Author: Tricia Rigli
Publisher: Create Space
Format : e-book
Source: Author/Making Connections
Barnes & Noble
Amaranthine is a tale of the dark side of desire. Crimson Wilkinson is a seemingly normal high school senior who, bored with life, finds her kicks in reading a popular vampire series. But her boredom is well remedied when she becomes an active part in the very true vampire stories the world thought were fiction and falls in love with their author, Nicholae Albaric, the dangerously gorgeous and sweetly lonely vampire celebrity. The rush she once so longed for becomes a burden as Crimson discovers she has a rare gene that makes the carrier extremely powerful once they are made into a vampire, and she is targeted as the vampire community's number-one most wanted, some who want to kill her before she can become a threat and others who want to use her powers to their own ends.
MY REVIEWI received a copy of this book from the author, Trici Rigli through the Making Connections group on Goodreads. I am truly grateful for the opportunity to read this book, however, the following review is not positive. If you cannot handle negative reviews there is no need to read further.
This book was such a disappointment. The synopsis makes it sound fantastic and to put it bluntly, it is not. My following review may contain spoilers. So, if you wish to continue reading, you have been warned!
The story starts by following Crimson and her misfit group of friends through their daily activities in high school. This goes on for the first 50% of the book. I’m serious. Nothing interesting happens until Stephen dies, then it is back to boring until Crimson meets Nicholae. And then, wham! Nicholae and Crimson are in love and doing very inappropriate things for a 17 year old, in my opinion. I could have gone my whole life without hearing how Nicholae had magic fingers. Ewww. Then at about 75% through the book, the vampires actually get into fighting action. It doesn’t last long enough though. And then the writer goes absurd again by taking Nicholae to Crimson’s family Thanksgiving. Thanksgiving! Least coolest holiday ever to invite an Immortal to attend.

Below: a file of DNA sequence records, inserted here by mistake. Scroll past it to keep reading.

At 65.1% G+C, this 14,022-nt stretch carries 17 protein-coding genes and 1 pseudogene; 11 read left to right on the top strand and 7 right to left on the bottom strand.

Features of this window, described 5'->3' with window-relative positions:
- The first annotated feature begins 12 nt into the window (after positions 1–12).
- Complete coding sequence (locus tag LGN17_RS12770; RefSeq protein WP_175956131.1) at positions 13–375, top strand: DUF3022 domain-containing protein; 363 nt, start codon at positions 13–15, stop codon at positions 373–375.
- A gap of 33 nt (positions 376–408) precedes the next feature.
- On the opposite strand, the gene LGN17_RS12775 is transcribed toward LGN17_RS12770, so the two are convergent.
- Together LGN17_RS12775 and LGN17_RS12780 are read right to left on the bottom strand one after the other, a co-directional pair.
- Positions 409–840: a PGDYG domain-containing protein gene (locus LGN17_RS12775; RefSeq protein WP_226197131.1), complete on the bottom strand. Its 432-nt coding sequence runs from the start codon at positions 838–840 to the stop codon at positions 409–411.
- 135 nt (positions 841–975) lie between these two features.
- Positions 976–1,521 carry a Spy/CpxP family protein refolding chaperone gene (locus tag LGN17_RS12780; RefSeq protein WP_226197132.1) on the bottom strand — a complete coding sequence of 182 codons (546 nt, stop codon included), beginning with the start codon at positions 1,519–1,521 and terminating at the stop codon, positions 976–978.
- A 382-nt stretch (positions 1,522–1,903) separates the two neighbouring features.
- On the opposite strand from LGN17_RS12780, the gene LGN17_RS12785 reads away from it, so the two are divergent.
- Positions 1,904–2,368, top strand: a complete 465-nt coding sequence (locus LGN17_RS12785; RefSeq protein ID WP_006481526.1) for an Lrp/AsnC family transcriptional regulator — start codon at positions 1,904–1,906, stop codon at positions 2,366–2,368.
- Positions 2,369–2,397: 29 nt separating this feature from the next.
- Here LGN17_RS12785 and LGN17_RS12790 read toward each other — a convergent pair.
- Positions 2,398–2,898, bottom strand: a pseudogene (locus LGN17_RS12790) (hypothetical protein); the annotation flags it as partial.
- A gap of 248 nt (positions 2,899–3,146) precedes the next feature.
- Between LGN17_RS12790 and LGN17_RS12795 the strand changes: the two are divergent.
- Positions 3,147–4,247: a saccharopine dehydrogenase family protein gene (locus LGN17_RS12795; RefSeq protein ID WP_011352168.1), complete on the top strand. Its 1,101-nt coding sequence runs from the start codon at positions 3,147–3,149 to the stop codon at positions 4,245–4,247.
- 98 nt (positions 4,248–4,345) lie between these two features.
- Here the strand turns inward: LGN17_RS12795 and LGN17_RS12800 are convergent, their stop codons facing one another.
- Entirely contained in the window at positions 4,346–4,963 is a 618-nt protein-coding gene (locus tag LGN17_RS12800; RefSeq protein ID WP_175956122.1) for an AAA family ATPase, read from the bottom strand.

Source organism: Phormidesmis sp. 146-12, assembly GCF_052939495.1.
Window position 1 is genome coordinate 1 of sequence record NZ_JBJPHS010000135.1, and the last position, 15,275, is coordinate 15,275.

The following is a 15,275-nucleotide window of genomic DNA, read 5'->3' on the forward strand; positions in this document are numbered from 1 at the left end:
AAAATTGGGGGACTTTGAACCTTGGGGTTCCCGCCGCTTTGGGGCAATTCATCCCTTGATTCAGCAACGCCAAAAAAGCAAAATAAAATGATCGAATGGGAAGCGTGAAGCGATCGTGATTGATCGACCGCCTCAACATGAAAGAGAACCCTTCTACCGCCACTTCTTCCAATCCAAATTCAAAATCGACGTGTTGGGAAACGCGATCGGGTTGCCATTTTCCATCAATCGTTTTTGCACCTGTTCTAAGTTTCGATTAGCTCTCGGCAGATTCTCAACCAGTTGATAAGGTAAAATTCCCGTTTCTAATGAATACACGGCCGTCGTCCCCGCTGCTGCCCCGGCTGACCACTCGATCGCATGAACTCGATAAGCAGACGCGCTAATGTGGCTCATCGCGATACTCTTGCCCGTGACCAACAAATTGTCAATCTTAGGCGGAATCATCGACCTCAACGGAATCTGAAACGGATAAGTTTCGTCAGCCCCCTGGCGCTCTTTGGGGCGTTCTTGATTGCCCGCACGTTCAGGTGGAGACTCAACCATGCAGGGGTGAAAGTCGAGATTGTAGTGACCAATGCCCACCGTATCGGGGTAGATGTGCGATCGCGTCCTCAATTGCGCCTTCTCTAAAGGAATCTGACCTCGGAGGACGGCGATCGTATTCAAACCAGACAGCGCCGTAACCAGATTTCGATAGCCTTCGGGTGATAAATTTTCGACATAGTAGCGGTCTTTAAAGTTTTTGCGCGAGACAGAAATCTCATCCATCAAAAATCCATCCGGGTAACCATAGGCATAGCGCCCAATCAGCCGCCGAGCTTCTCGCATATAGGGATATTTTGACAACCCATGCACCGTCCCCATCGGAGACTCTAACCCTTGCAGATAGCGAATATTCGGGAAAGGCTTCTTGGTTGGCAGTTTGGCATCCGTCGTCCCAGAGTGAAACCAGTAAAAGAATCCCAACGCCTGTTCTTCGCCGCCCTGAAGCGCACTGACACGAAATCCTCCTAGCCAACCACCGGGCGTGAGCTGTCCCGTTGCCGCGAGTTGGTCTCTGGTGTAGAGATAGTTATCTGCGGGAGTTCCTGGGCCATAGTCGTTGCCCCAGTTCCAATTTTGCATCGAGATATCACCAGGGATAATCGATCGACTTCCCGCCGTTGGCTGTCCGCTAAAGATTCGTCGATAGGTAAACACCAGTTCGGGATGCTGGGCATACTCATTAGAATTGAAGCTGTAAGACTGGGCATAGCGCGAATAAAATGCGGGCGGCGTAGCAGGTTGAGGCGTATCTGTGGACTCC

Anyways, I kept reading, determined to finish this book. And this was a very hard book to trudge through. The plot was all over the place. There would just be pages of meaningless dialogue. If this dialogue was supposed to make me empathetic to the characters it did not work. In fact, I never believed in any of the characters. They were stereotypical and one dimensional.
I also did not enjoy the writing style. There were instances where Crimson used outlandishly advanced language for no reason at all. I think the word “Chimerical” was used in different contexts at least 2-3 times. Each time on my Kindle I would look it up and never did the definition fit what I had thought Crimson was trying to say. I felt like I was studying for the SATs vocabulary portion. There was even one word (that I can’t remember at the moment) that wasn’t IN the dictionary at all. That was frustrating.
The good part of the book was the concept of Amarants. I thought this was a highly creative and interesting idea. I wanted to spend time learning about them and more about Crimson after she had been turned. But the author decided this was not to be. I am assuming this is a stand-alone book. If that is the case, the author really missed the mark on this one. Such an interesting concept could easily had been stretched into a series.
The last chapter is what completely aggravated me to the point of having to write a review that is far from positive. And I hate doing negative reviews. In my opinion, this was a horrible way to end the book and to me personally made no sense. When I did finish this book, I just felt completely confused and a little pissed off. That is not a good sign.
One star to “Amaranthine”
I hate to do this, but it was a Disaster.
In my opinion that is...